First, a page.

December 29, 2013 – In 1902 my great-grandparents emigrated to Canada from Galicia, a part of the Austro-Hungarian Empire, where many inhabitants left due to heavy taxation, an unfavourable political situation, over-population and the subsequent subdivision of land holdings. Statistics indicate that from 1891 to 1914 between 100,000 and 170,000 Ukrainian immigrants arrived in Canada – with the largest number settling in the province of Manitoba.
Joseph Lozinsky states in a document published by the Catholic Education Resource Center, "These early settlers sold whatever property they had, bundled up their children and took the train to Hamburg, then a German ship to Halifax and another train to the Canadian West".
"Ending up in Winnipeg or Edmonton immigrant sheds, they purchased food and farm supplies and spread out to settle on empty quarter sections of land across the Prairie provinces.”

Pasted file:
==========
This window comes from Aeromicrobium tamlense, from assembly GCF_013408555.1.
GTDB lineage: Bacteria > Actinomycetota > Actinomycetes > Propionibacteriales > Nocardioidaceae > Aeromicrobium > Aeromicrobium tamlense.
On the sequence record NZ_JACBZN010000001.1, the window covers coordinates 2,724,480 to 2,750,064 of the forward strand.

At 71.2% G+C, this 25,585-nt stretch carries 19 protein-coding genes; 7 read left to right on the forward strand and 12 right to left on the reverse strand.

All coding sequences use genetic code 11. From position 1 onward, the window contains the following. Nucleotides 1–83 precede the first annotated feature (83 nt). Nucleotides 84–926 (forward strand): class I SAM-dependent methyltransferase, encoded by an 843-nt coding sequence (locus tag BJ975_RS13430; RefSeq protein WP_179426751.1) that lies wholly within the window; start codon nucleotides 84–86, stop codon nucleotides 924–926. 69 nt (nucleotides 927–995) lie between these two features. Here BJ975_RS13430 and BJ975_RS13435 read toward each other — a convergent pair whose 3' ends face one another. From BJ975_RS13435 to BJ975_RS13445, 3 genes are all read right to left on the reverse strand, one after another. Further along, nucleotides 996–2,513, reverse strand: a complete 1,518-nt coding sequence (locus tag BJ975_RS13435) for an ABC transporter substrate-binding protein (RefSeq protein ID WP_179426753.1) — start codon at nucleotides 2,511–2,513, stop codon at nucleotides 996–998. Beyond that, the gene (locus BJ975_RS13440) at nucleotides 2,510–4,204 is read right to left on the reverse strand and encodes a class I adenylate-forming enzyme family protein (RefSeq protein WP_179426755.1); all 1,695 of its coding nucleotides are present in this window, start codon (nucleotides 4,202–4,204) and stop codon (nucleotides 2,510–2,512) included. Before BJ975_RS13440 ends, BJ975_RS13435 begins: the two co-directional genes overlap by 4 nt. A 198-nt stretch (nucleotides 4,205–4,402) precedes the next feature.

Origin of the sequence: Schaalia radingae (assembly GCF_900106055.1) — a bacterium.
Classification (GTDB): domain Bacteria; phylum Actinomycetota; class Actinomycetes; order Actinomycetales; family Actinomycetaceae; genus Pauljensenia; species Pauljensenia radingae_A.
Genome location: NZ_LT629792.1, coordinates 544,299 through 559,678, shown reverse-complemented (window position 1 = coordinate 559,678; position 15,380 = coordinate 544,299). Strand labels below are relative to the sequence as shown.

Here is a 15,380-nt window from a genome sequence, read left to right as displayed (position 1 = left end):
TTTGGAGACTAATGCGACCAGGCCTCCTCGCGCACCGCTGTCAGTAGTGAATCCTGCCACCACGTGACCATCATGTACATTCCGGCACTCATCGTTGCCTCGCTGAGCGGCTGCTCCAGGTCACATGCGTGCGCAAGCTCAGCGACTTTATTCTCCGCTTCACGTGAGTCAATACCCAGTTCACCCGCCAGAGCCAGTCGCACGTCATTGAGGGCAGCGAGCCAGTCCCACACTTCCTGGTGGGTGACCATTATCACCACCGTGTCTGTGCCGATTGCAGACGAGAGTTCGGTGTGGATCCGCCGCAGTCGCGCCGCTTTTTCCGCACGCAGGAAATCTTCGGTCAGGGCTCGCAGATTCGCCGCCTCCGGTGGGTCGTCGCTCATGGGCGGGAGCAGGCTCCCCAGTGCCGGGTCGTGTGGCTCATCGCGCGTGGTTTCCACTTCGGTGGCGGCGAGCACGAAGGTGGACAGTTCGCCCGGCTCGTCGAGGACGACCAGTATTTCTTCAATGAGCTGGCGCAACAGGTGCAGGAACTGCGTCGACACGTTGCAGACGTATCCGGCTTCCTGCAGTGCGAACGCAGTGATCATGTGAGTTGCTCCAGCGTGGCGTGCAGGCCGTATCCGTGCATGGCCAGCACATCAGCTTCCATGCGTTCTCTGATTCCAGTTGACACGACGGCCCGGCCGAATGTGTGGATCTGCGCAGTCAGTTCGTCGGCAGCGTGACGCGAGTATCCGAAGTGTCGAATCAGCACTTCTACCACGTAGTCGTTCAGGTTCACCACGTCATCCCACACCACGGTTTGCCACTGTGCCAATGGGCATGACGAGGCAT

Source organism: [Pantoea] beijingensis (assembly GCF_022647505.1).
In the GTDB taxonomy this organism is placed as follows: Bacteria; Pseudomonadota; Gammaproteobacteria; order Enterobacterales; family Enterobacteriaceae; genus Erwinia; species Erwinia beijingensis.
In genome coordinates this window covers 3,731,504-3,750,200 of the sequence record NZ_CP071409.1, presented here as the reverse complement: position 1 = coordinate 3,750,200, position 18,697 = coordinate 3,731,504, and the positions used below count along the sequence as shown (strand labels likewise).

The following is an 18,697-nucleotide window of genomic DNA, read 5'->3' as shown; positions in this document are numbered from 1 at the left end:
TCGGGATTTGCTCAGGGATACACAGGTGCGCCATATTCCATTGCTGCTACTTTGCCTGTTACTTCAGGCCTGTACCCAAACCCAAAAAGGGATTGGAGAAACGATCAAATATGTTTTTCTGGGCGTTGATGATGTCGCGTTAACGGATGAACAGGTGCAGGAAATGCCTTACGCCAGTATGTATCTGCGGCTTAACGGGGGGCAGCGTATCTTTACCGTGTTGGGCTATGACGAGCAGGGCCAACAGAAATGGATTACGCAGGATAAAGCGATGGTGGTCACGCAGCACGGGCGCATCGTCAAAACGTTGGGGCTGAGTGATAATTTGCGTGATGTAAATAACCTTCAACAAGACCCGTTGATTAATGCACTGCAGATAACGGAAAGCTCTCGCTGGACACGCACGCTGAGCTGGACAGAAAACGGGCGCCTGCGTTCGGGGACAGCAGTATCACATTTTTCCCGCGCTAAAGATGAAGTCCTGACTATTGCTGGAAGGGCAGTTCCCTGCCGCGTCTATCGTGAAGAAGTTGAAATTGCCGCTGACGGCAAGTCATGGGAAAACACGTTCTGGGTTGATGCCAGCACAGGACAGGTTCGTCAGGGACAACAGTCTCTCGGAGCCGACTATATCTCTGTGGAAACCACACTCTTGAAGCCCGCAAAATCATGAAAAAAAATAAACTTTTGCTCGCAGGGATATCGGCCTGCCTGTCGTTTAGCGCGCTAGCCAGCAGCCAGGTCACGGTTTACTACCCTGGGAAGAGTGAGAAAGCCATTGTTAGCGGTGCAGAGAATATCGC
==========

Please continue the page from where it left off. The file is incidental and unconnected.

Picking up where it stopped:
From Winnipeg, Manitoba, my ancestors travelled 320 km north to the Gonta district where their quarter section of free land was located (a quarter section = ¼ square mile, about 0.65 km2 or 160 acres). It was late autumn before they arrived at their new home and the frigid, winter temperature of the northern prairies was rearing its blustery face. There was no time to clear the land and build a proper house, so a dugout shelter was constructed – a deep hole in the ground, with short walls and a roof constructed of logs and sod.